'Sometimes you feel like you're hiding something'

Lewisham's Damien Egan speaks for the first time, saying he fears the reaction of some in his party


Damien Egan

One of London’s most senior local government leaders has spoken for the first time about his decision to convert to Judaism.

Damien Egan, the Labour mayor of Lewisham, also marks the first anniversary this month of his conversion by saying his party needs to do more to understand why many Jews now fear it.

“I think of myself as an open person and don’t like to hide anything and yet, at some points over the last year, you feel like you’re hiding something,” Mr Egan says.

“People do know I’ve converted, it’s not hidden, but it’s not exactly open either. I’d like to be more open and then feel I can speak up a bit more about issues as they’re happening.

“I think I’d really regret it if I looked back on my period as mayor and thought I didn’t really say anything; I’d be really disappointed with myself.”

Mr Egan, who was elected as Lewisham’s mayor last May, admits that he is concerned about the reaction to his conversion of some in the Labour party.

“Of course, it shouldn’t matter — and no-one should be interested because it shouldn’t be interesting — but it makes you anxious, which is difficult because I love the Labour party,” he says. “There’s something about this, though, where you’re seen as putting yourself outside of [the party]. Hopefully, people will judge me as a politician by what I do in politics and what I achieve as mayor.”

Born in Ireland but brought up in Britain, Mr Egan was raised in a family he describes as “cultural Catholics”. The former altar boy began to drift away from the Church in his late teens, although suggests it continued to remain an important part of his identity.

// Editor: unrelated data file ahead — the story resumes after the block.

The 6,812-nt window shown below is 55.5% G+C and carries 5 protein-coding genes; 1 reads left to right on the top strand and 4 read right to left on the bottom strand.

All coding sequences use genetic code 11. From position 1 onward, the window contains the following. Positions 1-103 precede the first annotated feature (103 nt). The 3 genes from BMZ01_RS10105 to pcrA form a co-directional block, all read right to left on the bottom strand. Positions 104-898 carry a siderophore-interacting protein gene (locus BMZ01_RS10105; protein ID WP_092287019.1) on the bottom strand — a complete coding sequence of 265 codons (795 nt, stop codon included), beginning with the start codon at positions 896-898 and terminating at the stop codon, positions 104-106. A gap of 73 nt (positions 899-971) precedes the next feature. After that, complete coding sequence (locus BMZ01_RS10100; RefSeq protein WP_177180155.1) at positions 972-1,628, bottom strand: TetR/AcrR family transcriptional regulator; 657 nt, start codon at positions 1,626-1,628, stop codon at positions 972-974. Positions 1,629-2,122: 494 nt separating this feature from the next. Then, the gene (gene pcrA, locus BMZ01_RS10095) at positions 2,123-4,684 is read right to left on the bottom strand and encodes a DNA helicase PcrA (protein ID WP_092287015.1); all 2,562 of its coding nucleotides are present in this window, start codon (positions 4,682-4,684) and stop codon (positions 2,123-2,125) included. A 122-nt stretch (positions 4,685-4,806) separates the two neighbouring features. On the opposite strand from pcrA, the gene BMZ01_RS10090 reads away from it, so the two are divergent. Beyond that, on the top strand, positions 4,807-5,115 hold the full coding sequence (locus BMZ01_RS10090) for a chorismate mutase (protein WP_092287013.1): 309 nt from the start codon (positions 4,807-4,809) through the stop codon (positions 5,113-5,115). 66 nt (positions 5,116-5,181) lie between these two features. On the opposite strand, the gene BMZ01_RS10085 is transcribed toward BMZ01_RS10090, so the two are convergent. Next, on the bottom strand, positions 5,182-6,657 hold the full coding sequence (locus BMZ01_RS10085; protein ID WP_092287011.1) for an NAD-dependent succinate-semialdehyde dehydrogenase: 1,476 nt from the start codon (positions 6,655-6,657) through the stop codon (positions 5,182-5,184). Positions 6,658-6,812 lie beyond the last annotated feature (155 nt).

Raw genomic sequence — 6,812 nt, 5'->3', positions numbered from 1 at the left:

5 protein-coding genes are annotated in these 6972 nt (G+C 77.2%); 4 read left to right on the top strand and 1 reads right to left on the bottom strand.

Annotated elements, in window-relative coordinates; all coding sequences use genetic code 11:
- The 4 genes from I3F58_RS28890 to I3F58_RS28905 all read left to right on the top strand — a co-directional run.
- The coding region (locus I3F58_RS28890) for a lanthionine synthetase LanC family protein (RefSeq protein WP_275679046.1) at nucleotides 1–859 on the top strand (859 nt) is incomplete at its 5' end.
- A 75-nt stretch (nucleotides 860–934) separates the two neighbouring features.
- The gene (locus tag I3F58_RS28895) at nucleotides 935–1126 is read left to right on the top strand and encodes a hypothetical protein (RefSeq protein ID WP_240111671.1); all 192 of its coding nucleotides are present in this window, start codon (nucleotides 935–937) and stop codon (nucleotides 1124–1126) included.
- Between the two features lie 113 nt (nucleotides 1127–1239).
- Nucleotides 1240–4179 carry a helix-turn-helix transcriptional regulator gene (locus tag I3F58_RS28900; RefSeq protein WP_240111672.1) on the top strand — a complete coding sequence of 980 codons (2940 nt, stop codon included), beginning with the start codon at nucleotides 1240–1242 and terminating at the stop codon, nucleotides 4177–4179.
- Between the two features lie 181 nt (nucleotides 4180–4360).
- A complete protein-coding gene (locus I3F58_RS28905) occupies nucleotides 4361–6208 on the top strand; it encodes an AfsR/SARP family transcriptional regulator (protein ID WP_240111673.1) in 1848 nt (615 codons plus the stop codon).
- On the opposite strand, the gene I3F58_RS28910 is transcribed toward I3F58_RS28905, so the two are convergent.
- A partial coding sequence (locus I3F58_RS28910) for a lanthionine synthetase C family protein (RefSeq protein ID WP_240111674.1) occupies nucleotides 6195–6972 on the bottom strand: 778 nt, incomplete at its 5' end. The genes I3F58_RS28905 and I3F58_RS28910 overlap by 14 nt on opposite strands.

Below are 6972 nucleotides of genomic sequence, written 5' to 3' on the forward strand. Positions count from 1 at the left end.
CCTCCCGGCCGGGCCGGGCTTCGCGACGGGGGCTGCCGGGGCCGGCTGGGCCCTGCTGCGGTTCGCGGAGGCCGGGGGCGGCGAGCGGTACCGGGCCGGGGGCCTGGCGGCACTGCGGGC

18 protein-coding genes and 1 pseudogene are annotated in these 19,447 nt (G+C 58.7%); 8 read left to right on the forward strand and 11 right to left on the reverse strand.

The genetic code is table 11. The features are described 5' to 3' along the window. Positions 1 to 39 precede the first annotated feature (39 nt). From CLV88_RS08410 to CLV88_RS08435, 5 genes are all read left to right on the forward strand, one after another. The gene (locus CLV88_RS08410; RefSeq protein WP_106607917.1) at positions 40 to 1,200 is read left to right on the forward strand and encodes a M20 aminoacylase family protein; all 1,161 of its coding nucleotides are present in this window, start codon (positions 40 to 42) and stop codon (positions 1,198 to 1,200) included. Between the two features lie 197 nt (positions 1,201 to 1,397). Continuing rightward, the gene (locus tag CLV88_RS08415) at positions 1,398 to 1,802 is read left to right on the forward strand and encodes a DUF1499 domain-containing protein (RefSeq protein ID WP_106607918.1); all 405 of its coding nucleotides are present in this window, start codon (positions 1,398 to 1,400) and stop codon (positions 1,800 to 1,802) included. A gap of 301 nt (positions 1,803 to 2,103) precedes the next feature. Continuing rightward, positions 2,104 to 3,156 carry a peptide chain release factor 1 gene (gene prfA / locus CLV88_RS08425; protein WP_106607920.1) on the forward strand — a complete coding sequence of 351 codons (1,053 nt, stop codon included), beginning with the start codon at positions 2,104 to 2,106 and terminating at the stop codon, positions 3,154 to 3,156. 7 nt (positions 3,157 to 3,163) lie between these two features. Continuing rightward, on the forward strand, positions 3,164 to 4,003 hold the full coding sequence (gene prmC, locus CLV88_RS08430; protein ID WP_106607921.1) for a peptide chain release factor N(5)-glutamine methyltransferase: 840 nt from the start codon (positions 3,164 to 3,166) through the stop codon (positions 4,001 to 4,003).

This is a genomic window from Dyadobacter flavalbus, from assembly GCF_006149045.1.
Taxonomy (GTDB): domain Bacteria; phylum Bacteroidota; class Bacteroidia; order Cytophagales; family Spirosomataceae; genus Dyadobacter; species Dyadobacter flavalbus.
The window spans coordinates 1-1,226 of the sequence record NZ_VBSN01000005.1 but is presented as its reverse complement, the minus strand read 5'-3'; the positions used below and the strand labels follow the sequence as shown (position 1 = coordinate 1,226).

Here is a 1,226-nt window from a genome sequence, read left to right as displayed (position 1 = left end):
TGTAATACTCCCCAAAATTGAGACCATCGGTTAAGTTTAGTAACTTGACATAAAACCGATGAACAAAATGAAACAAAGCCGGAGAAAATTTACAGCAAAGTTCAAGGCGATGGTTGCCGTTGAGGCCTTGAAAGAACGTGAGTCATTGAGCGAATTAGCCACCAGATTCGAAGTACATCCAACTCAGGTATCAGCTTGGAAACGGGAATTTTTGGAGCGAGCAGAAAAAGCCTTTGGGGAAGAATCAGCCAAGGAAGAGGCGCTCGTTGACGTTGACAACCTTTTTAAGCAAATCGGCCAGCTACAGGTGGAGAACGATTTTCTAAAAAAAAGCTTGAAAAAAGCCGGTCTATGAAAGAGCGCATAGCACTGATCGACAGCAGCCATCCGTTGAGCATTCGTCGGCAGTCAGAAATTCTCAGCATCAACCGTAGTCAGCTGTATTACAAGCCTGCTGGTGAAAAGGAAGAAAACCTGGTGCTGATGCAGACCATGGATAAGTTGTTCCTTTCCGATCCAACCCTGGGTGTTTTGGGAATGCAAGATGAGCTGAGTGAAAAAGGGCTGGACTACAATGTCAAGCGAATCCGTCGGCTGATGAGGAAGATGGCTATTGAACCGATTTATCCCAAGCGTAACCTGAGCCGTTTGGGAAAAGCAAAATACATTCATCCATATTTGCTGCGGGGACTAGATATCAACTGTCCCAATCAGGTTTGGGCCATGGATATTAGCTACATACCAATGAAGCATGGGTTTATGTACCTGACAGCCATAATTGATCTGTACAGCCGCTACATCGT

“I mentally knew I was a Catholic, as if it’s on a document somewhere rather than something you’re actually practising,” he says.

But, even as a “lapsed Catholic”, Mr Egan maintained “a kind of spiritual curiosity”. “I was always, growing up, interested in faith and thinking about all faiths.” Visits to Israel and conversations with Jewish friends sparked an interest in Judaism. “It was something I felt connected with, and wanted to know more about, but I didn’t feel any pressure as to when and where I’d explore that.”

That began to change three years ago when Mr Egan met his Israeli partner. “It wasn’t directly connected to meeting Yossi, but part of it was going into a relationship with someone and thinking now is the right time to explore that further, it felt natural.”

Nonetheless, Mr Egan argues, “conversion isn’t something where you’re finished. Yes, you’re Jewish but it’s the start of learning more. If I look at where I am, I feel a lot more confident in my Judaism now than I was a year ago. Hopefully, that confidence will grow in terms of how I live my Judaism in daily life and how that’s reflected in my values.”

Mr Egan pays tribute to his “fantastic rabbi”, Jason Holtz (who is now in America), and the “incredibly supportive second family” that has embraced him at Bromley Reform Synagogue.